Do I need to declare a speed awareness course to my insurer?
22nd Feb 2016
If you’re caught speeding by a camera and you’ve not been convicted of a similar offence in the past three years, you’ll be given the option either to take points on your licence or complete a speed awareness course. As too many points on a driving licence could result in a driving ban, most people will usually opt for the speed awareness course.
But once you’ve taken the course, will you need to let your insurer know? And if you do tell them, is it likely to affect how much you’re paying for motor insurance? Let’s take a look at all of the facts.
Answering the questions
You have to inform your insurer if you’re convicted of any motoring offence, whether this is speeding, driving through a red light or using your phone while you’re behind the wheel. However, a speed awareness course isn’t a conviction so this would indicate you don’t have to let your insurer know – at least, not by ringing them up and telling them immediately.
It’s not as simple as that though, as when you come to renew your car insurance, some insurers will ask you if you’ve attended a speed awareness course. If you’re asked this, you’ll have to tell them the truth as any lying on your insurance application would be classed as fraud. In the event of a claim, your fraud could mean that your claim is declared invalid and you’d have to pay the cost of repairs yourself.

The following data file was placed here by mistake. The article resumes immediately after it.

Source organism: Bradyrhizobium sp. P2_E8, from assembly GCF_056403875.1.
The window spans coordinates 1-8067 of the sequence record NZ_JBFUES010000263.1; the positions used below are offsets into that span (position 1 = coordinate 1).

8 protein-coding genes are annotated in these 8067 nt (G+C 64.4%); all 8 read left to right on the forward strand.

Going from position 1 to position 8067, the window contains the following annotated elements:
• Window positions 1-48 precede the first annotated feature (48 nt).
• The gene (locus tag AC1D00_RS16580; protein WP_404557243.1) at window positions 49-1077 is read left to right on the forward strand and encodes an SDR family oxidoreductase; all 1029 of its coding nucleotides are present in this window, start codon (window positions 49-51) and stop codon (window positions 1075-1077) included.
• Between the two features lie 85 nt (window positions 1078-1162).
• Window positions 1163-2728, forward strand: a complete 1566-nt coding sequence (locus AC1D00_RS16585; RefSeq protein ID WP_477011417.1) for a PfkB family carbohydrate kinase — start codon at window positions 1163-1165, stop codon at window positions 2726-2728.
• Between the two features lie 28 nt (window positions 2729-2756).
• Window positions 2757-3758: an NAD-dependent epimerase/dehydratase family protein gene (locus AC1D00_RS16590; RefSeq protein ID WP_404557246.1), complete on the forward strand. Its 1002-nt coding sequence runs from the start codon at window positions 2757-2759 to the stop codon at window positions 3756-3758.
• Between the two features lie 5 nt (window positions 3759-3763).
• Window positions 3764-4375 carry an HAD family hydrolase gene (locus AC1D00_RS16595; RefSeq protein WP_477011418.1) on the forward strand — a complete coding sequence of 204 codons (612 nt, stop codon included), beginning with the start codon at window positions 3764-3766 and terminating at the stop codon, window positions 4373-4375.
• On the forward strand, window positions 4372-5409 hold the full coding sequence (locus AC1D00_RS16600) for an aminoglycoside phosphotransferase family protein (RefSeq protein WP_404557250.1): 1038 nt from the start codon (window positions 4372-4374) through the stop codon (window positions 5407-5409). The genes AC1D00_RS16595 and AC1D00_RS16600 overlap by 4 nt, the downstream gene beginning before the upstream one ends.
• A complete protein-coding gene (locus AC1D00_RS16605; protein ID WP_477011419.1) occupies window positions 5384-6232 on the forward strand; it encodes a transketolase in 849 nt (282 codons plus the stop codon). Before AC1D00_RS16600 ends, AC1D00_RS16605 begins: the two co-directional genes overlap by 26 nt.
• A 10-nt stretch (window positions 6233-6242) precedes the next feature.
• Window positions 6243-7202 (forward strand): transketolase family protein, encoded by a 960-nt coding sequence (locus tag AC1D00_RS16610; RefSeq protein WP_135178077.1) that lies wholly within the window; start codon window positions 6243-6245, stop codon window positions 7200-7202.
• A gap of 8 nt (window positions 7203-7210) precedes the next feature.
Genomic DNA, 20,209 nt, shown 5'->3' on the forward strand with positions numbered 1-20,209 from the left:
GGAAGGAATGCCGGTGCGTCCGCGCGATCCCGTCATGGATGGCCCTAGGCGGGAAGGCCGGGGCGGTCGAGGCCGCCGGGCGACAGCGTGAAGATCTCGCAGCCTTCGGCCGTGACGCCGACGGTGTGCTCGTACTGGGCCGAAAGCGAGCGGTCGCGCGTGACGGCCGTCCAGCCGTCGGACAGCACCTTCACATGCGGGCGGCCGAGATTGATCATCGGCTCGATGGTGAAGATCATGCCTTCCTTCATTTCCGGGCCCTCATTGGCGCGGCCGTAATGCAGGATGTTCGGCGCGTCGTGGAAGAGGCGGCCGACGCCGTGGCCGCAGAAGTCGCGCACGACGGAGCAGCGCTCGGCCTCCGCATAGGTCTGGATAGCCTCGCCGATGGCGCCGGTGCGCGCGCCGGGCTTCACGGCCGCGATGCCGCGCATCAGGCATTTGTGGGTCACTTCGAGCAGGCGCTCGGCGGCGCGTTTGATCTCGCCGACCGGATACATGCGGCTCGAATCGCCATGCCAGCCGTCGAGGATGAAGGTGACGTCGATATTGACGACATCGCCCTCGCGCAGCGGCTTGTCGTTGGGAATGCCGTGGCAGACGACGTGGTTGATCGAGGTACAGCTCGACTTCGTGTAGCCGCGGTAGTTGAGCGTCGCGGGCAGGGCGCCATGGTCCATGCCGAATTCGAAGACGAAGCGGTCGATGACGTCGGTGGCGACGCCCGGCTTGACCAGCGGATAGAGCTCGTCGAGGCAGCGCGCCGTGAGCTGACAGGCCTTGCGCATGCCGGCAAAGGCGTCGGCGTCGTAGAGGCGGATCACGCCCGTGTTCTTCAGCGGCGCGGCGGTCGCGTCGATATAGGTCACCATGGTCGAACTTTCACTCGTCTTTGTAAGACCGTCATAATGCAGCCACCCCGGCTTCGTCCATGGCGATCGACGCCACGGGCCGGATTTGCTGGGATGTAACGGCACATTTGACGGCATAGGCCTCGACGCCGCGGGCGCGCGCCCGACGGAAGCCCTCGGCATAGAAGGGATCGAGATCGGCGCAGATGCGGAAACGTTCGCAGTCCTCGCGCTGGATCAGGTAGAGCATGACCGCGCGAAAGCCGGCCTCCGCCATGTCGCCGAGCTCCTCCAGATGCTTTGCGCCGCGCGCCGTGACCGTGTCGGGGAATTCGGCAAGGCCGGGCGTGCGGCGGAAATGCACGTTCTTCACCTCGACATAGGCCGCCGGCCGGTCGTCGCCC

Paying more for insurance
Don’t assume that by telling your insurer you’ve completed a speed awareness course will mean you’ll definitely pay higher motor insurance premiums. While it’s true that some insurers are likely to increase premiums for those with a speeding conviction, not all will charge you more for attending a speed awareness course.
If your current insurer does quote you a higher price for your car insurance, you don’t have to stay with them. That’s why it’s a good idea to shop around a few different insurers to see who offers you the best price. You might be able to find an insurer who looks more favourably on speed awareness courses – start by searching on a price comparison website like uSwitch.com to see what deals are available.
Cut the premium costs
One way you may be able to cut the cost of your car insurance premiums is by voluntarily increasing your excess. The excess is the amount you’ll have to personally pay out in the event of a claim. By increasing your excess, you’re decreasing your potential risk in the eyes of your insurer but be sure not to set it too high – if your excess is higher than the value of your car, it won’t ever be worth claiming on your insurance if your car is written off.
You could also reduce what you pay for motor insurance by renewing a few weeks early – find out how to do this here.
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